MessageToEagle.com - Many mysteries regarding neutron stars have to be solved and one of such mysteries has just been revealed,
the first direct evidence for this bizarre state
of matter in the core of a neutron star.
Neutron stars contain the densest known matter that is directly observable. One teaspoon of neutron star material weighs six billion tons.
X-ray Observatory has discovered the first direct evidence for a superfluid, a bizarre, friction-free state of matter, at the core of a neutron star.
Superfluids created in laboratories on Earth exhibit remarkable properties, such as the ability to climb upward and escape airtight containers.
The finding has important implications for understanding nuclear interactions in matter at the highest known densities.
The pressure in the star's core is so high that most of the charged particles, electrons and protons, merge resulting
in a star composed mostly of uncharged particles called neutrons.
Two independent research teams studied the supernova remnant Cassiopeia A, or Cas A for short, the remains of a massive
star 11,000 light years away that would have appeared to explode about 330 years ago as observed from Earth.
Chandra data found a rapid decline in the temperature of the ultra-dense neutron star that remained after the supernova,
showing that it had cooled by about four percent over a 10-year period.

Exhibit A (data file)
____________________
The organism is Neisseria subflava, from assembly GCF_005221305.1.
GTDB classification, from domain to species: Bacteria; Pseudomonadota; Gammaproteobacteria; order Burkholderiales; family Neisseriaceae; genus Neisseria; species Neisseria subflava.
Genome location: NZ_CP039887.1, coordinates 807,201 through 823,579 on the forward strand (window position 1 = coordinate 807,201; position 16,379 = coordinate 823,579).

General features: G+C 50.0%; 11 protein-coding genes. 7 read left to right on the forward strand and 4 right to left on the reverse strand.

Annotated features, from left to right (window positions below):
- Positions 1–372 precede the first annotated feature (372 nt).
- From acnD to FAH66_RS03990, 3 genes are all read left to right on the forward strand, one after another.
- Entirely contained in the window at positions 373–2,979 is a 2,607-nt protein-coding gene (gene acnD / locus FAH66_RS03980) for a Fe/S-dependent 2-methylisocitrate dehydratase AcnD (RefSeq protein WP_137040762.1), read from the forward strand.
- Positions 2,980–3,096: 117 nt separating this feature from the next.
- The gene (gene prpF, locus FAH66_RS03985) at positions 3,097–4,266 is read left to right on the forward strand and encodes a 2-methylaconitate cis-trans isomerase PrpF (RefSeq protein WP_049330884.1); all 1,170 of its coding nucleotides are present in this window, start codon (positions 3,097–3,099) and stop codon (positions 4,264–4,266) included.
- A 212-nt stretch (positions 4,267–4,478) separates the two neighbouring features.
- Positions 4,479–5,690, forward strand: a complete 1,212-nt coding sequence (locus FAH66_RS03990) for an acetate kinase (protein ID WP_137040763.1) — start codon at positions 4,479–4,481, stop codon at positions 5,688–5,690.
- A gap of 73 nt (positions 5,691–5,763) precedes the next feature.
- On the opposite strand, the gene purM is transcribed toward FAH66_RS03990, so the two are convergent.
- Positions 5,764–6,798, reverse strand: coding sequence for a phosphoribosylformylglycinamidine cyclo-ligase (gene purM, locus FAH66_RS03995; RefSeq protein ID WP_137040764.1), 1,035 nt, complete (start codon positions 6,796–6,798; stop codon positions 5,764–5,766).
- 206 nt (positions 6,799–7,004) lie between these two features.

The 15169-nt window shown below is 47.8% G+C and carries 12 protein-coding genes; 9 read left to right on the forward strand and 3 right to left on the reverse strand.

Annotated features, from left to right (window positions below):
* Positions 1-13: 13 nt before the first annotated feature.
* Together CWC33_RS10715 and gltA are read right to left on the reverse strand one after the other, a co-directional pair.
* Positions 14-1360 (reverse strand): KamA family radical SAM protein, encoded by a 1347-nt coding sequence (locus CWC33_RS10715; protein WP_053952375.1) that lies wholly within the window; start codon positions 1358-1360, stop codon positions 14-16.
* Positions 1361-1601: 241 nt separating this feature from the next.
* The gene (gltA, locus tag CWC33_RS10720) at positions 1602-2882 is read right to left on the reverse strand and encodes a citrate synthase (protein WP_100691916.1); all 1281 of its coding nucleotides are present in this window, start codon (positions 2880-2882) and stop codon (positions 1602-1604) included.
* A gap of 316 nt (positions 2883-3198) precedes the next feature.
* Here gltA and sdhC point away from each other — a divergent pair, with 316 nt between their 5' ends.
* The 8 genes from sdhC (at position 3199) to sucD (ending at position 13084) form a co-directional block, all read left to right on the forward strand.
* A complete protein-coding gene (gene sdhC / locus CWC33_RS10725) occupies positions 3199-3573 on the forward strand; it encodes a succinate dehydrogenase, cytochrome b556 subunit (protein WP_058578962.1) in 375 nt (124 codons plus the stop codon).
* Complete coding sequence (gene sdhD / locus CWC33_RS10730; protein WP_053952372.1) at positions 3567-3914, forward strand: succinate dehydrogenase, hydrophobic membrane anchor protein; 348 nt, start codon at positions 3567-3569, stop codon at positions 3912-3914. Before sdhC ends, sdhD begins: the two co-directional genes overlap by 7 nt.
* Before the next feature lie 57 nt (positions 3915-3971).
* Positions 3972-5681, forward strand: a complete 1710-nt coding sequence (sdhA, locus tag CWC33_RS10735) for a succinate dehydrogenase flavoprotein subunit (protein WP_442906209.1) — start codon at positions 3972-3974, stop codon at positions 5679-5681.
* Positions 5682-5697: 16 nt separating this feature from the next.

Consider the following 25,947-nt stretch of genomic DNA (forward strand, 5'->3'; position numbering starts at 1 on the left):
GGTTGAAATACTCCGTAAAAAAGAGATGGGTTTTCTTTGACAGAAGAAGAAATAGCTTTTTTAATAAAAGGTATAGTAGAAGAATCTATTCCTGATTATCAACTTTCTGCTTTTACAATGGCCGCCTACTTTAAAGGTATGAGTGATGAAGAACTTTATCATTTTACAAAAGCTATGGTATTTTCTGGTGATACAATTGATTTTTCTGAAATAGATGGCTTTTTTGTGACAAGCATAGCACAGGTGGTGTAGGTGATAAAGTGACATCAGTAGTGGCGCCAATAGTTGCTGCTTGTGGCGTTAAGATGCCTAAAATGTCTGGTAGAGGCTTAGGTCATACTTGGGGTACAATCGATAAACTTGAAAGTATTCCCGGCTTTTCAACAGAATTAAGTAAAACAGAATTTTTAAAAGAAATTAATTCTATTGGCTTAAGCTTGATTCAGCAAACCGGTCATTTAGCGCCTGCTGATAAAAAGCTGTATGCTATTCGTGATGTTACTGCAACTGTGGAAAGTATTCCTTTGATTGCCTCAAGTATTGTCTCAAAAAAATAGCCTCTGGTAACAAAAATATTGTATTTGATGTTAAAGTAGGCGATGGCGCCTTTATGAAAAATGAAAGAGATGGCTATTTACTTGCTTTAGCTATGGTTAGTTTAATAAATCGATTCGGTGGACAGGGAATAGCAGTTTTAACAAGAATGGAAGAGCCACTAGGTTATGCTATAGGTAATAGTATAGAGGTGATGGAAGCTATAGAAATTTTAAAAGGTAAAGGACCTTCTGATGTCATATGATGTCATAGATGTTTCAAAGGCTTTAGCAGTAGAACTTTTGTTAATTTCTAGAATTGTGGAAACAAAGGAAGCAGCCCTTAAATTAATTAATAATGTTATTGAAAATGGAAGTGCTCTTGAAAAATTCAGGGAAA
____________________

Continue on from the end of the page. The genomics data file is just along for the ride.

"This drop in temperature, although it sounds small, was really dramatic and surprising to see," said Dany Page of
the National Autonomous University in Mexico, leader of a team with a paper published in the February
25, 2011 issue of the journal Physical Review Letters.
"This means that something unusual is happening within this neutron star."
Superfluids containing charged particles are also superconductors, meaning they act as perfect electrical conductors and never lose energy. The new results strongly suggest that the remaining protons in the star's core are in a superfluid state and, because they carry a charge, also form a superconductor.
This composite image shows a beautiful X-ray and optical view of Cassiopeia A (Cas A), a supernova remnant located
in our Galaxy about 11,000 light years away. These are the remains of a massive star that exploded about 330 years
ago, as measured in Earth's time frame. X-rays from Chandra are shown in red, green and blue along with optical
data from Hubble in gold. At the center of the image is a neutron star, an ultra-dense star created by the supernova.
Ten years of observations with Chandra have revealed a 4% decline in the temperature of this neutron star, an
unexpectedly rapid cooling. Two new papers by independent research teams show that this cooling is likely
caused by a neutron superfluid forming in its central regions, the first direct evidence for this bizarre state
of matter in the core of a neutron star. Credits: X-ray: NASA/CXC/xx; Optical: NASA/STScI; Illustration: NASA/CXC/M.Weiss
"The rapid cooling in Cas A's neutron star, seen with Chandra, is the first direct evidence that the cores of these neutron stars are, in
fact, made of superfluid and superconducting material," said Peter Shternin of the Ioffe Institute in St Petersburg, Russia, leader of a
team with a paper accepted in the journal Monthly Notices of the Royal Astronomical Society.